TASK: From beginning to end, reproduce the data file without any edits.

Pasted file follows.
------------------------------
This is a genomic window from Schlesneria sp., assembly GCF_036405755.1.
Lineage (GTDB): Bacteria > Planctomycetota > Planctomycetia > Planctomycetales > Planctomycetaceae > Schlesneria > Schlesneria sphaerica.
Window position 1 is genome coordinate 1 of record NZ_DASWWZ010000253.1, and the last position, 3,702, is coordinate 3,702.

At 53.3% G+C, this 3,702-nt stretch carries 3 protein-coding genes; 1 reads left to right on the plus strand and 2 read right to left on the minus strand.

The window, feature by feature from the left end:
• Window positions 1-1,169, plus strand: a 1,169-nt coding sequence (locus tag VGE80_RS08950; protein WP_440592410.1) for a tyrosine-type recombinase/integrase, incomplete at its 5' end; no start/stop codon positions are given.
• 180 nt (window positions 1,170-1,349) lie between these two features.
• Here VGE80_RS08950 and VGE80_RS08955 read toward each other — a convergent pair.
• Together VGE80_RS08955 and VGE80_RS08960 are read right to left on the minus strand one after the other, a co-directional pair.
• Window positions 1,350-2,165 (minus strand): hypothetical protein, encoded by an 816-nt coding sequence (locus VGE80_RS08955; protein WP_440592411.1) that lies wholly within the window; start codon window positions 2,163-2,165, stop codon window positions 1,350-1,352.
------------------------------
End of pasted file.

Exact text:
This is a genomic window from Schlesneria sp., assembly GCF_036405755.1.
Lineage (GTDB): Bacteria > Planctomycetota > Planctomycetia > Planctomycetales > Planctomycetaceae > Schlesneria > Schlesneria sphaerica.
Window position 1 is genome coordinate 1 of record NZ_DASWWZ010000253.1, and the last position, 3,702, is coordinate 3,702.

At 53.3% G+C, this 3,702-nt stretch carries 3 protein-coding genes; 1 reads left to right on the plus strand and 2 read right to left on the minus strand.

The window, feature by feature from the left end:
• Window positions 1-1,169, plus strand: a 1,169-nt coding sequence (locus tag VGE80_RS08950; protein WP_440592410.1) for a tyrosine-type recombinase/integrase, incomplete at its 5' end; no start/stop codon positions are given.
• 180 nt (window positions 1,170-1,349) lie between these two features.
• Here VGE80_RS08950 and VGE80_RS08955 read toward each other — a convergent pair.
• Together VGE80_RS08955 and VGE80_RS08960 are read right to left on the minus strand one after the other, a co-directional pair.
• Window positions 1,350-2,165 (minus strand): hypothetical protein, encoded by an 816-nt coding sequence (locus VGE80_RS08955; protein WP_440592411.1) that lies wholly within the window; start codon window positions 2,163-2,165, stop codon window positions 1,350-1,352.